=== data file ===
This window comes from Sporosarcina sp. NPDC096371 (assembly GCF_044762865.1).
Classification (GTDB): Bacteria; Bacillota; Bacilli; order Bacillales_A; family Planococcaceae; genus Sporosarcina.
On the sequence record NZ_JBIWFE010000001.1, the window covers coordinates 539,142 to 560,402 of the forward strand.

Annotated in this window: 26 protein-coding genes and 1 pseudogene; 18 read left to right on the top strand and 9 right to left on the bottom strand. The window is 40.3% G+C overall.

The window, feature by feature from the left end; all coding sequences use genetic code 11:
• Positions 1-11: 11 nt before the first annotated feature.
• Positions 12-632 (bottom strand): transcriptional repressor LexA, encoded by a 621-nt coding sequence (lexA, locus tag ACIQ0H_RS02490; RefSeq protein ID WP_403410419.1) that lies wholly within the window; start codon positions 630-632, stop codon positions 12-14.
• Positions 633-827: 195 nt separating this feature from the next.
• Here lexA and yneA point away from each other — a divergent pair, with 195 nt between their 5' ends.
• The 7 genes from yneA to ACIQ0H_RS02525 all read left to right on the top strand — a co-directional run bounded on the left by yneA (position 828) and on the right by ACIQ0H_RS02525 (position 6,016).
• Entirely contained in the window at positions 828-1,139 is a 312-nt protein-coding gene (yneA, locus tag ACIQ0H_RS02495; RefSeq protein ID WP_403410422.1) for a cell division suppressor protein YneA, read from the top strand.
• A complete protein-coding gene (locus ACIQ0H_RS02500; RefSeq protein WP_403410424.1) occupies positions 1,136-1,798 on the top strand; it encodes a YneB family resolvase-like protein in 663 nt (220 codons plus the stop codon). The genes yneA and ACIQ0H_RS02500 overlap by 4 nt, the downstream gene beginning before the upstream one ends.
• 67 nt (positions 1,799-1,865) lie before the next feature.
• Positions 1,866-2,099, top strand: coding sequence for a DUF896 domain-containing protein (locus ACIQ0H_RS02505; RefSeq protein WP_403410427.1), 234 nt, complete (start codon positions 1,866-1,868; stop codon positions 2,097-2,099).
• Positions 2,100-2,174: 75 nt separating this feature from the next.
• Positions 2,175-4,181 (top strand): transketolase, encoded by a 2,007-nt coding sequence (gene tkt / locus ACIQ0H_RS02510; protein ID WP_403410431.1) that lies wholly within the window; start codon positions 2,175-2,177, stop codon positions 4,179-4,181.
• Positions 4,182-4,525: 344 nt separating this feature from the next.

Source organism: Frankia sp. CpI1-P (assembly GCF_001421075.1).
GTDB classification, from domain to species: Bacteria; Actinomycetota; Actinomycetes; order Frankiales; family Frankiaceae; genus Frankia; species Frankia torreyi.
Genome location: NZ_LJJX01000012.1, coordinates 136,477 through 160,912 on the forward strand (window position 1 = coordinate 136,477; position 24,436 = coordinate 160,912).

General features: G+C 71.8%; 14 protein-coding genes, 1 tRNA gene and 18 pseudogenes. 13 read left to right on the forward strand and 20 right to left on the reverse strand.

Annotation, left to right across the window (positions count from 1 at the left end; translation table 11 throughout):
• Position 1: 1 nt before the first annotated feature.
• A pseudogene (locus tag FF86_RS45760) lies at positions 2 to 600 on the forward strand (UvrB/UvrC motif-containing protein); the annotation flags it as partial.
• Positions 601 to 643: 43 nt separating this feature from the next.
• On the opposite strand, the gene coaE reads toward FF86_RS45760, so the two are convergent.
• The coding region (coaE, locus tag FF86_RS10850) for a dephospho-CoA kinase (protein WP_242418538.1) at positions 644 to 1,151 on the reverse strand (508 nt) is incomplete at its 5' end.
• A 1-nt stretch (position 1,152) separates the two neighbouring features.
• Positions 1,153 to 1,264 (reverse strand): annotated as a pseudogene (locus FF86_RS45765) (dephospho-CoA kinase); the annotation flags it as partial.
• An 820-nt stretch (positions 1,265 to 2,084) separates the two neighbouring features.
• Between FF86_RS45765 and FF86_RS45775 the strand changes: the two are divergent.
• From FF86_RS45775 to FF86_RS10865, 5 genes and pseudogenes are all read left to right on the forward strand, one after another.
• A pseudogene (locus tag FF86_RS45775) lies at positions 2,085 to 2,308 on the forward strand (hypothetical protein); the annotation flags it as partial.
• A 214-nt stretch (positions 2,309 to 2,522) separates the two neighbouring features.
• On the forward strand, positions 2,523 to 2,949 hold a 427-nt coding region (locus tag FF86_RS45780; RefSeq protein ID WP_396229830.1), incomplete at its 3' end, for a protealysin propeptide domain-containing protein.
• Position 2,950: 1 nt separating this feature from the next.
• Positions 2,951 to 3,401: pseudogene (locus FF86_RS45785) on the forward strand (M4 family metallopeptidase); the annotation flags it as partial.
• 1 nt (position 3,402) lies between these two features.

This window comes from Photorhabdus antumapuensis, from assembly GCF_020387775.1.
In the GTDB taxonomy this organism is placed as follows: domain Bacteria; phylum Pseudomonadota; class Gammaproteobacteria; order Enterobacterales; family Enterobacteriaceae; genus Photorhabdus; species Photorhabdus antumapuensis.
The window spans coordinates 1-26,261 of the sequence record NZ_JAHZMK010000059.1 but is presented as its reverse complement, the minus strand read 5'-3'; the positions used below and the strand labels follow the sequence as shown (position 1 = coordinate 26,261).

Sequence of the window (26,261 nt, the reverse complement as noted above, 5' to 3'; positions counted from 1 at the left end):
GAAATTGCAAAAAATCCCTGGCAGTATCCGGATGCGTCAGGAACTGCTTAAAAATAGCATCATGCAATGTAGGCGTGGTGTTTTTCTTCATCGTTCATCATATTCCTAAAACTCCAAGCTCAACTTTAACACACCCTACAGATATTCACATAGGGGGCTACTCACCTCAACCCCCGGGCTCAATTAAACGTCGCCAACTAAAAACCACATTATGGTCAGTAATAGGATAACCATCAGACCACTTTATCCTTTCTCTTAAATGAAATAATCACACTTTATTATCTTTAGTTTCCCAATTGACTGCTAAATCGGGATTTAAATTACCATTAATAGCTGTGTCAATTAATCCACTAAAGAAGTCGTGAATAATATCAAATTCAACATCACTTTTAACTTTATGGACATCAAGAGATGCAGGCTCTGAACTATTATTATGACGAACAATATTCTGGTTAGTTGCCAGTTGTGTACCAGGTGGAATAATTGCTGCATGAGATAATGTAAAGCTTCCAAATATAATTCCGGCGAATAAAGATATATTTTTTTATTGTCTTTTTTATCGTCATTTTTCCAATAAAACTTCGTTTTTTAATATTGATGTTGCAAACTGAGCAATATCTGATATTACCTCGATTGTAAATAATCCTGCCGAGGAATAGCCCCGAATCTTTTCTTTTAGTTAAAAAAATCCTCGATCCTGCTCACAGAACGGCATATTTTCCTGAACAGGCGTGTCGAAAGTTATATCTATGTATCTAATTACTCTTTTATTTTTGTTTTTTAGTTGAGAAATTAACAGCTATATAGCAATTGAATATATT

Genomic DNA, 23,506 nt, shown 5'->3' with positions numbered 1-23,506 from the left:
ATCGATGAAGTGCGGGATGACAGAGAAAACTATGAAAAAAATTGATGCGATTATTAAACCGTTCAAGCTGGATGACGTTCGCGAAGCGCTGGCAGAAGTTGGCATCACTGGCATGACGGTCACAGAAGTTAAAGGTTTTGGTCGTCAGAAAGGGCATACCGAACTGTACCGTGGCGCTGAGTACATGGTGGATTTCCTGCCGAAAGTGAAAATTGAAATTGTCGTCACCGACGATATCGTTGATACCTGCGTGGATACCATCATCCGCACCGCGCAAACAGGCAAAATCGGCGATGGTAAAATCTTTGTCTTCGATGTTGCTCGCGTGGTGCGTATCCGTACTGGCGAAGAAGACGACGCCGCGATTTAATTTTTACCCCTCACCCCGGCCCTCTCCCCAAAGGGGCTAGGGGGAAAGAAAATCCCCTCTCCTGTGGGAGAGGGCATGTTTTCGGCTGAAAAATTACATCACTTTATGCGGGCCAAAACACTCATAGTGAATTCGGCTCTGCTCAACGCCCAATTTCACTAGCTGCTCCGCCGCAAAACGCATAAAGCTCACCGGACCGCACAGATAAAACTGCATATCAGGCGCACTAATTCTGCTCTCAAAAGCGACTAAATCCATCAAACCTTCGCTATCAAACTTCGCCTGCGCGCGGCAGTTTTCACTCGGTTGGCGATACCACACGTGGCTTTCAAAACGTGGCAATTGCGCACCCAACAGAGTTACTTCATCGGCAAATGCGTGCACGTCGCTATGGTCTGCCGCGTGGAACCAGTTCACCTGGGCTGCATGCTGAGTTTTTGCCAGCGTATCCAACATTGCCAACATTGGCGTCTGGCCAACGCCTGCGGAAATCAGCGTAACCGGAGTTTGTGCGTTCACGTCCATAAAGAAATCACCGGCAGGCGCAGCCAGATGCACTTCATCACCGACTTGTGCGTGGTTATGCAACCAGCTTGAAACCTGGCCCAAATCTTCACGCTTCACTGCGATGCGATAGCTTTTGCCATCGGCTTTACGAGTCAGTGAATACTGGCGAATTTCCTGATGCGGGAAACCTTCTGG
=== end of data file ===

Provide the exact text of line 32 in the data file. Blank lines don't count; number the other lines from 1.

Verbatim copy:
• From FF86_RS45775 to FF86_RS10865, 5 genes and pseudogenes are all read left to right on the forward strand, one after another.